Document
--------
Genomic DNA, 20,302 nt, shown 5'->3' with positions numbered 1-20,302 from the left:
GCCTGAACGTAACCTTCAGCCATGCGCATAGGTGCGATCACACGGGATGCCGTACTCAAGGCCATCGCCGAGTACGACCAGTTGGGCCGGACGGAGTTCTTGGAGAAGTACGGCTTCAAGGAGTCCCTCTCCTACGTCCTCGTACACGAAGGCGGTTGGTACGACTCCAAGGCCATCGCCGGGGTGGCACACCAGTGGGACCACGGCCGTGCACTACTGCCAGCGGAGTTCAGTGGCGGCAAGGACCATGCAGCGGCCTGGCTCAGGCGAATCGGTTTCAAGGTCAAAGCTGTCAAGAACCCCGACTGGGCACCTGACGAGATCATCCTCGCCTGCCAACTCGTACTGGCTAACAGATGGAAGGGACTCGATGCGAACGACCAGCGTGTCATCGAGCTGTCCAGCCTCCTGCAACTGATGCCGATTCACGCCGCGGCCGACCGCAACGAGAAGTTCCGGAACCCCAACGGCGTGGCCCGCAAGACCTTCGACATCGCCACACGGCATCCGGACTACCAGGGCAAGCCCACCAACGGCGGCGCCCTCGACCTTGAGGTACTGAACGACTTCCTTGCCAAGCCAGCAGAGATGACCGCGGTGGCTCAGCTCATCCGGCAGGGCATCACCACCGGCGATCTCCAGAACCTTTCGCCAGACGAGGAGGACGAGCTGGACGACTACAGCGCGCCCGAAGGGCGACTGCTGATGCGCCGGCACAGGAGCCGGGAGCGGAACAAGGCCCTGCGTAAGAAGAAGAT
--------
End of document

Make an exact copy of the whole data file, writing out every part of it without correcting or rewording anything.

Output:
Genomic DNA, 20,302 nt, shown 5'->3' with positions numbered 1-20,302 from the left:
GCCTGAACGTAACCTTCAGCCATGCGCATAGGTGCGATCACACGGGATGCCGTACTCAAGGCCATCGCCGAGTACGACCAGTTGGGCCGGACGGAGTTCTTGGAGAAGTACGGCTTCAAGGAGTCCCTCTCCTACGTCCTCGTACACGAAGGCGGTTGGTACGACTCCAAGGCCATCGCCGGGGTGGCACACCAGTGGGACCACGGCCGTGCACTACTGCCAGCGGAGTTCAGTGGCGGCAAGGACCATGCAGCGGCCTGGCTCAGGCGAATCGGTTTCAAGGTCAAAGCTGTCAAGAACCCCGACTGGGCACCTGACGAGATCATCCTCGCCTGCCAACTCGTACTGGCTAACAGATGGAAGGGACTCGATGCGAACGACCAGCGTGTCATCGAGCTGTCCAGCCTCCTGCAACTGATGCCGATTCACGCCGCGGCCGACCGCAACGAGAAGTTCCGGAACCCCAACGGCGTGGCCCGCAAGACCTTCGACATCGCCACACGGCATCCGGACTACCAGGGCAAGCCCACCAACGGCGGCGCCCTCGACCTTGAGGTACTGAACGACTTCCTTGCCAAGCCAGCAGAGATGACCGCGGTGGCTCAGCTCATCCGGCAGGGCATCACCACCGGCGATCTCCAGAACCTTTCGCCAGACGAGGAGGACGAGCTGGACGACTACAGCGCGCCCGAAGGGCGACTGCTGATGCGCCGGCACAGGAGCCGGGAGCGGAACAAGGCCCTGCGTAAGAAGAAGAT